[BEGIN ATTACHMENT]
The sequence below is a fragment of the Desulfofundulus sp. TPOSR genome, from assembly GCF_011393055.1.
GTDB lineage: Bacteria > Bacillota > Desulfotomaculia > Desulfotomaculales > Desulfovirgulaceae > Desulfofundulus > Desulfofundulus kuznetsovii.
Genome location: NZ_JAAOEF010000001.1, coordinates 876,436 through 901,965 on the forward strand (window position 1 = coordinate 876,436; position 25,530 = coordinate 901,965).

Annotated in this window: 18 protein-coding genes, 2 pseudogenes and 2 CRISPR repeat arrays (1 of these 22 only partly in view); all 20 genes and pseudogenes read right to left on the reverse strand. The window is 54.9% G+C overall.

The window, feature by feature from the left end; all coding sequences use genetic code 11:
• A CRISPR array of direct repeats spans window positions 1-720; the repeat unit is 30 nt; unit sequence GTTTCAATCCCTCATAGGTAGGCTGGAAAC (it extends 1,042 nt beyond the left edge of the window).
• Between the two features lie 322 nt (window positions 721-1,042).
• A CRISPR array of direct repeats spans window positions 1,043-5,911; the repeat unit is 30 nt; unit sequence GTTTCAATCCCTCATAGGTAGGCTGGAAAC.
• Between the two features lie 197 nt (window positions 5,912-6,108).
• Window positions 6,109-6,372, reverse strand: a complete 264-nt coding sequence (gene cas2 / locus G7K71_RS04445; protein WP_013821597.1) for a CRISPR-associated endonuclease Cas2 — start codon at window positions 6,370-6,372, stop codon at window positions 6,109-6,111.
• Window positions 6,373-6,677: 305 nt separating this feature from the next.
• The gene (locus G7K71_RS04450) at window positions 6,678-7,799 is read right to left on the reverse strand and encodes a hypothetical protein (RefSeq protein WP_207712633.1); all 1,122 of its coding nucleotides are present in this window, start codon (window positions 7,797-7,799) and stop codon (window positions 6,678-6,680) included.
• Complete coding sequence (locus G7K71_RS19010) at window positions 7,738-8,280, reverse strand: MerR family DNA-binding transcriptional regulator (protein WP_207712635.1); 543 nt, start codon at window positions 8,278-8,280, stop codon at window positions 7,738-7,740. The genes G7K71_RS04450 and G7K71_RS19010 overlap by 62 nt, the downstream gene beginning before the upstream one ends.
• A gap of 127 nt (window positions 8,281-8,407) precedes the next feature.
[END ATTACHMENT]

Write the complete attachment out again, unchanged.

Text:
The sequence below is a fragment of the Desulfofundulus sp. TPOSR genome, from assembly GCF_011393055.1.
GTDB lineage: Bacteria > Bacillota > Desulfotomaculia > Desulfotomaculales > Desulfovirgulaceae > Desulfofundulus > Desulfofundulus kuznetsovii.
Genome location: NZ_JAAOEF010000001.1, coordinates 876,436 through 901,965 on the forward strand (window position 1 = coordinate 876,436; position 25,530 = coordinate 901,965).

Annotated in this window: 18 protein-coding genes, 2 pseudogenes and 2 CRISPR repeat arrays (1 of these 22 only partly in view); all 20 genes and pseudogenes read right to left on the reverse strand. The window is 54.9% G+C overall.

The window, feature by feature from the left end; all coding sequences use genetic code 11:
• A CRISPR array of direct repeats spans window positions 1-720; the repeat unit is 30 nt; unit sequence GTTTCAATCCCTCATAGGTAGGCTGGAAAC (it extends 1,042 nt beyond the left edge of the window).
• Between the two features lie 322 nt (window positions 721-1,042).
• A CRISPR array of direct repeats spans window positions 1,043-5,911; the repeat unit is 30 nt; unit sequence GTTTCAATCCCTCATAGGTAGGCTGGAAAC.
• Between the two features lie 197 nt (window positions 5,912-6,108).
• Window positions 6,109-6,372, reverse strand: a complete 264-nt coding sequence (gene cas2 / locus G7K71_RS04445; protein WP_013821597.1) for a CRISPR-associated endonuclease Cas2 — start codon at window positions 6,370-6,372, stop codon at window positions 6,109-6,111.
• Window positions 6,373-6,677: 305 nt separating this feature from the next.
• The gene (locus G7K71_RS04450) at window positions 6,678-7,799 is read right to left on the reverse strand and encodes a hypothetical protein (RefSeq protein WP_207712633.1); all 1,122 of its coding nucleotides are present in this window, start codon (window positions 7,797-7,799) and stop codon (window positions 6,678-6,680) included.
• Complete coding sequence (locus G7K71_RS19010) at window positions 7,738-8,280, reverse strand: MerR family DNA-binding transcriptional regulator (protein WP_207712635.1); 543 nt, start codon at window positions 8,278-8,280, stop codon at window positions 7,738-7,740. The genes G7K71_RS04450 and G7K71_RS19010 overlap by 62 nt, the downstream gene beginning before the upstream one ends.
• A gap of 127 nt (window positions 8,281-8,407) precedes the next feature.